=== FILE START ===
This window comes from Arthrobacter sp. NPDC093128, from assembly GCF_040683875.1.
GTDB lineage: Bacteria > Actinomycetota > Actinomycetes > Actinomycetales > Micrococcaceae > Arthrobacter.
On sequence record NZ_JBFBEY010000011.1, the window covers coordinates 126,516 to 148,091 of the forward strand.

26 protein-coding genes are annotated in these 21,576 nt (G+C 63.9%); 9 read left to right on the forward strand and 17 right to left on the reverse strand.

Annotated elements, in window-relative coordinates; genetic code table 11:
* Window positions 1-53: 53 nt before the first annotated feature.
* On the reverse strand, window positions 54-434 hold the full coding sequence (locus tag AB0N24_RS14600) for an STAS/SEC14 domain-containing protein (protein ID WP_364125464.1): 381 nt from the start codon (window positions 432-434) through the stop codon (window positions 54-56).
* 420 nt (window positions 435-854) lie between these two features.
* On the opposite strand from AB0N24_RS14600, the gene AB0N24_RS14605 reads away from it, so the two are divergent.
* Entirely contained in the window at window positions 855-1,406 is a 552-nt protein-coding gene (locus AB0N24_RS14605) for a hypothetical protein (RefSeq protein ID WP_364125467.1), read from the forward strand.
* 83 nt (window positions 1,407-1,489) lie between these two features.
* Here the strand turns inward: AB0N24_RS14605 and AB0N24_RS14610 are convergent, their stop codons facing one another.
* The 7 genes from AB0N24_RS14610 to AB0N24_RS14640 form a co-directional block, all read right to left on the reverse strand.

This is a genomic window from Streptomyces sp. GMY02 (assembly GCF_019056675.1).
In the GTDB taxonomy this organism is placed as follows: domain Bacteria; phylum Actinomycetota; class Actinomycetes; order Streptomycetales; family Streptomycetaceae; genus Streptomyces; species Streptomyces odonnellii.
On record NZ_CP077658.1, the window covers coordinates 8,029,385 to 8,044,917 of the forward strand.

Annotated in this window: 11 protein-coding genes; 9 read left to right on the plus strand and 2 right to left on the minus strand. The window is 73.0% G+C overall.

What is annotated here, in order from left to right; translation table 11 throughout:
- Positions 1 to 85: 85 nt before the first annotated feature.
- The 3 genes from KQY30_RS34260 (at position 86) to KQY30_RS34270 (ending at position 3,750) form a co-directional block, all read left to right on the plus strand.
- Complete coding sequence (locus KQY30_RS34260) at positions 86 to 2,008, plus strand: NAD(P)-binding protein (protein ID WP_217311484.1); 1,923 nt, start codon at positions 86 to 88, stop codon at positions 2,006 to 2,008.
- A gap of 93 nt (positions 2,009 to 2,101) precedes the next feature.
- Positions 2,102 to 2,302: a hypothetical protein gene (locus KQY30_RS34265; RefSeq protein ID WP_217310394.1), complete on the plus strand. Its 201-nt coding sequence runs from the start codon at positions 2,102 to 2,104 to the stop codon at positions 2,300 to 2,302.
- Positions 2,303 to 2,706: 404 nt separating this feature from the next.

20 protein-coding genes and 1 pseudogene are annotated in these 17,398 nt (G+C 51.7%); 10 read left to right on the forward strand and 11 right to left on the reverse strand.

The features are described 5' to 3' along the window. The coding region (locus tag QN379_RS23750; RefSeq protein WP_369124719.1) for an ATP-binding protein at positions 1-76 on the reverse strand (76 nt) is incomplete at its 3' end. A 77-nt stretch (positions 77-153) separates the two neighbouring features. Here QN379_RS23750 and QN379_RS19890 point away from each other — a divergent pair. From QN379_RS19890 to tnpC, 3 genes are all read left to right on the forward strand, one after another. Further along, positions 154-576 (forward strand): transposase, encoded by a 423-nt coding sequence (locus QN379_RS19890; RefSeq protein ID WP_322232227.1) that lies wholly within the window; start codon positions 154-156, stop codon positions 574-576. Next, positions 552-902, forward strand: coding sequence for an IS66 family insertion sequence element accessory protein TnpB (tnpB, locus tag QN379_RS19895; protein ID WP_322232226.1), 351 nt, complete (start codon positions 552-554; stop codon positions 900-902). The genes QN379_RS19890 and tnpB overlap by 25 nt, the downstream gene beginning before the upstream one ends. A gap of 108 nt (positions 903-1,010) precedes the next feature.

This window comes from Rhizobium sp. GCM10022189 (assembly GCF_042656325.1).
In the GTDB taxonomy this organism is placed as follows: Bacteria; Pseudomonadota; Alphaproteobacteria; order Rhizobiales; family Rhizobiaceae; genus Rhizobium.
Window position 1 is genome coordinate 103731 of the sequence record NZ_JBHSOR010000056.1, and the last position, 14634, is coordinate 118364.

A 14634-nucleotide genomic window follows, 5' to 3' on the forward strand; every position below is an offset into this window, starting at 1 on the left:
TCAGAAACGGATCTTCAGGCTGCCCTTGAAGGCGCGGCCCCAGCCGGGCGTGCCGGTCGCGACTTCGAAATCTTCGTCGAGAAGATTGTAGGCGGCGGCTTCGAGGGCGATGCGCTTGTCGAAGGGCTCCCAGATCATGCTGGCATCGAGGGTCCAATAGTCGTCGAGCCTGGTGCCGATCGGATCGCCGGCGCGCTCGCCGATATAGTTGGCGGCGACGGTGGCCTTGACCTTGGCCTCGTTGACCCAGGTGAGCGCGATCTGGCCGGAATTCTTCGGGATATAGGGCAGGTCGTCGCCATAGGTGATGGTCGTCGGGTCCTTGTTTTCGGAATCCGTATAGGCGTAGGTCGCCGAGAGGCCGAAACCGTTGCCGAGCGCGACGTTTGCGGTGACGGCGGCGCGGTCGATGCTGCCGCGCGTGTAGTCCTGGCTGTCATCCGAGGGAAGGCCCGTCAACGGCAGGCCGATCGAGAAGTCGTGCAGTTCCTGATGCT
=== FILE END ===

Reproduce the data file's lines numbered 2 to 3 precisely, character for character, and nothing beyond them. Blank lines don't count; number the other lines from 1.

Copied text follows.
GTDB lineage: Bacteria > Actinomycetota > Actinomycetes > Actinomycetales > Micrococcaceae > Arthrobacter.
On sequence record NZ_JBFBEY010000011.1, the window covers coordinates 126,516 to 148,091 of the forward strand.